A wide screen format and sharp Technicolor cinematography by Carl E. Guthrie add immensely to UP PERISCOPE (1959). It's a fairly routine WWII film but it's handsomely mounted and a pleasure to look at. Some of the scenes during the third act of the film, which take place at night on a Japanese occupied island, could serve as cover art for the men's adventure magazines of that time. The colors are lush and vivid and the movie definitely looks better than it has to.
Edmond O'Brien is Commander Paul Stevenson, the skipper of the U.S. Submarine Barracuda. He's a strictly-by-the-book officer whose adherence to Navy regulations on a previous mission cost him the life of one sailor and the overall disenchantment of his crew. And what a crew it is! Alan (GILLIGAN'S ISLAND) Hale Jr. is Lt. Pat Malone, Warren (THE WILD BUNCH) Oates is Seaman Kovacs, Edd (77 SUNSET STRIP) Byrnes is Pharmacist Mate Ash and Frank (MONDAY NIGHT FOOTBALL) Gifford is Ensign Cy Mount. Who wouldn't want to go to sea with these guys?
Commander Stevenson receives a new crewman, Lt. (JG) Kenneth M. Braden (James Garner). Braden is a Navy frogman/commando on a top secret mission. His job is to gain access to a Japanese held island where a communications base has been set up. He has to photograph a code book and get out quick. The book will be used by the Navy to break the Japanese code and send the enemy false information about upcoming attacks. It's a dangerous mission complicated by the fact that it's Braden's first and that Stevenson remains determined to go by the book, which means Braden could end up left behind if he doesn't complete his mission on time.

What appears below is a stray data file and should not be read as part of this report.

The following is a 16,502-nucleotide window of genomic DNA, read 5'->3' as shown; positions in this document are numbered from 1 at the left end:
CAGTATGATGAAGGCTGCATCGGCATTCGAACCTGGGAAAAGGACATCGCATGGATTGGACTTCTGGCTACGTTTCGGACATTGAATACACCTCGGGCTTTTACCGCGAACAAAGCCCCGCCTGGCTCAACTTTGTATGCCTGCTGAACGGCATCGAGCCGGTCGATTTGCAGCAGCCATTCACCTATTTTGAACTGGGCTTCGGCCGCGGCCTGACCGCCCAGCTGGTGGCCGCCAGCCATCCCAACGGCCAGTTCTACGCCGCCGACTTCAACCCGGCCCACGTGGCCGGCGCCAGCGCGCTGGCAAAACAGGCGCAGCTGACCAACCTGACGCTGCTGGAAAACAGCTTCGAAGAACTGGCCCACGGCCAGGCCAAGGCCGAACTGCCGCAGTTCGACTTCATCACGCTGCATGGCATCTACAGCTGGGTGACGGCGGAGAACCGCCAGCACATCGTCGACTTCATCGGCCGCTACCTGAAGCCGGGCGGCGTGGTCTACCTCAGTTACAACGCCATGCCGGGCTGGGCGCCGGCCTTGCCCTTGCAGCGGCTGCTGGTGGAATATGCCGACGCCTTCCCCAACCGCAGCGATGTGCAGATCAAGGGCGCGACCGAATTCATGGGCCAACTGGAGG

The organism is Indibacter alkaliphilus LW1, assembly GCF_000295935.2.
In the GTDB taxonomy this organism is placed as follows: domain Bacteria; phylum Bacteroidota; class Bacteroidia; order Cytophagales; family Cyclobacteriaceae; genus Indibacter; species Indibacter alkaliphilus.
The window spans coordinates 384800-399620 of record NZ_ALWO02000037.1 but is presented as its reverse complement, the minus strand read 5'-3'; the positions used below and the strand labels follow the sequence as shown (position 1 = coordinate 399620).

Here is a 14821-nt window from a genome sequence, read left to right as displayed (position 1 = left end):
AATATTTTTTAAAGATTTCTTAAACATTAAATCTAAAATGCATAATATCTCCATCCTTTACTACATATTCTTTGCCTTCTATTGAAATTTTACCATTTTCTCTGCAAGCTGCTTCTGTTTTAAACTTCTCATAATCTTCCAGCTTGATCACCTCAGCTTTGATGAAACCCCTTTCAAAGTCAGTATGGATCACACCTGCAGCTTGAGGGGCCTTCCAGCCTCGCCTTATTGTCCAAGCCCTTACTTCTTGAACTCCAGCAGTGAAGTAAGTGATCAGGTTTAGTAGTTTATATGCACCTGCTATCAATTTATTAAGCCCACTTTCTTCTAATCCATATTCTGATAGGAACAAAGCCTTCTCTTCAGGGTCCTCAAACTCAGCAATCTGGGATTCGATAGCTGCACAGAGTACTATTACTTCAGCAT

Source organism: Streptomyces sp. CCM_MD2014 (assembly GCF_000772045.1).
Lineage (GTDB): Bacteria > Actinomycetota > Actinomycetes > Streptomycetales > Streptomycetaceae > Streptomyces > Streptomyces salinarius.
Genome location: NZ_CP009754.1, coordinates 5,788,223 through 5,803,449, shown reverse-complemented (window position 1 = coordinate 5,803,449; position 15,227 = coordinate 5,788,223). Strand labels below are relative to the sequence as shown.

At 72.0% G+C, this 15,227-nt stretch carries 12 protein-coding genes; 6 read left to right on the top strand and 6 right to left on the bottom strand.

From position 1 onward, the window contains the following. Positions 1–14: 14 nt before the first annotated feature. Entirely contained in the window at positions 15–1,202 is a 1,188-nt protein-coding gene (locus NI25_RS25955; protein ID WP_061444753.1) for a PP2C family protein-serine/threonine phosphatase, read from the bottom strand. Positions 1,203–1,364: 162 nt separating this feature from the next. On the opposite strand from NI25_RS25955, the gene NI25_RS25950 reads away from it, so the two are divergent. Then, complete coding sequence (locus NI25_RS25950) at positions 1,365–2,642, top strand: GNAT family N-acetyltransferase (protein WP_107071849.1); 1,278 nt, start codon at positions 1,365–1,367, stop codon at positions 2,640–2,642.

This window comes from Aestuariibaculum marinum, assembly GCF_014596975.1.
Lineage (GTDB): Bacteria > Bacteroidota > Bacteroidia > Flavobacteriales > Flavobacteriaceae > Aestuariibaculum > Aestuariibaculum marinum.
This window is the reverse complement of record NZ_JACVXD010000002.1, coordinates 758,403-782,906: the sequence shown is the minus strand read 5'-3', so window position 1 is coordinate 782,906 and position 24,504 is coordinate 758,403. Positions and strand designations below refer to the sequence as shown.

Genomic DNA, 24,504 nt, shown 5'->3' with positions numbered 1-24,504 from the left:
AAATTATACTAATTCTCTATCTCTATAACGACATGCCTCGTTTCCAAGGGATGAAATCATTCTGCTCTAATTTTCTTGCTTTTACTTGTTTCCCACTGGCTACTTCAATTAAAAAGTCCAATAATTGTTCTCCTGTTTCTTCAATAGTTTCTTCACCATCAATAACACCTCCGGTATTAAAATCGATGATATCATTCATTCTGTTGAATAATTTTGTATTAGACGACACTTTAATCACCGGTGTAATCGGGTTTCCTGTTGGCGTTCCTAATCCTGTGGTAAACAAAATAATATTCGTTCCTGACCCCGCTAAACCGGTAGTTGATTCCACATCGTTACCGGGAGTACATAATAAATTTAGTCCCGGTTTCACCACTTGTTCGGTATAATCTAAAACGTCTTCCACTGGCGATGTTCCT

Capably mounted by veteran director Gordon (THEM! (1954)) Douglas, UP PERISCOPE is a good little WWII actioner. Nothing spectacular but solidly crafted and presented. Nice way to pass a summer afternoon.